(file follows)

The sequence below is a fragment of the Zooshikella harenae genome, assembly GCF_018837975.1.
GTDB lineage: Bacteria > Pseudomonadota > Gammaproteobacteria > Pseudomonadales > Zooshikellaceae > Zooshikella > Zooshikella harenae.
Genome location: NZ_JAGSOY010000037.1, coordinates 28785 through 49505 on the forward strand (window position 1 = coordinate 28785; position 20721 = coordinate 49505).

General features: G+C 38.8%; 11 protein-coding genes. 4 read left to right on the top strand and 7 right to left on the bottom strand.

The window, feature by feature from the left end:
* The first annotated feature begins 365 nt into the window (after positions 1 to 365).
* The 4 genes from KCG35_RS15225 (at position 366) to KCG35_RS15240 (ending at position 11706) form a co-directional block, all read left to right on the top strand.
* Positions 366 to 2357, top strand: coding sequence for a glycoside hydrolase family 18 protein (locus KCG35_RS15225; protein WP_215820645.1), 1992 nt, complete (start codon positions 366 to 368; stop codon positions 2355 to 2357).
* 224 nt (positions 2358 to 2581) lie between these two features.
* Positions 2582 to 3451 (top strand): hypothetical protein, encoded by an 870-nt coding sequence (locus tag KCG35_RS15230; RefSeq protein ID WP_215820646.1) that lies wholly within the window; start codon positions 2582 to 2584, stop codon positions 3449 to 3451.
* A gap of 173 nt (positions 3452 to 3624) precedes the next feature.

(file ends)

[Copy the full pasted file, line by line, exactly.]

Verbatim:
The sequence below is a fragment of the Zooshikella harenae genome, assembly GCF_018837975.1.
GTDB lineage: Bacteria > Pseudomonadota > Gammaproteobacteria > Pseudomonadales > Zooshikellaceae > Zooshikella > Zooshikella harenae.
Genome location: NZ_JAGSOY010000037.1, coordinates 28785 through 49505 on the forward strand (window position 1 = coordinate 28785; position 20721 = coordinate 49505).

General features: G+C 38.8%; 11 protein-coding genes. 4 read left to right on the top strand and 7 right to left on the bottom strand.

The window, feature by feature from the left end:
* The first annotated feature begins 365 nt into the window (after positions 1 to 365).
* The 4 genes from KCG35_RS15225 (at position 366) to KCG35_RS15240 (ending at position 11706) form a co-directional block, all read left to right on the top strand.
* Positions 366 to 2357, top strand: coding sequence for a glycoside hydrolase family 18 protein (locus KCG35_RS15225; protein WP_215820645.1), 1992 nt, complete (start codon positions 366 to 368; stop codon positions 2355 to 2357).
* 224 nt (positions 2358 to 2581) lie between these two features.
* Positions 2582 to 3451 (top strand): hypothetical protein, encoded by an 870-nt coding sequence (locus tag KCG35_RS15230; RefSeq protein ID WP_215820646.1) that lies wholly within the window; start codon positions 2582 to 2584, stop codon positions 3449 to 3451.
* A gap of 173 nt (positions 3452 to 3624) precedes the next feature.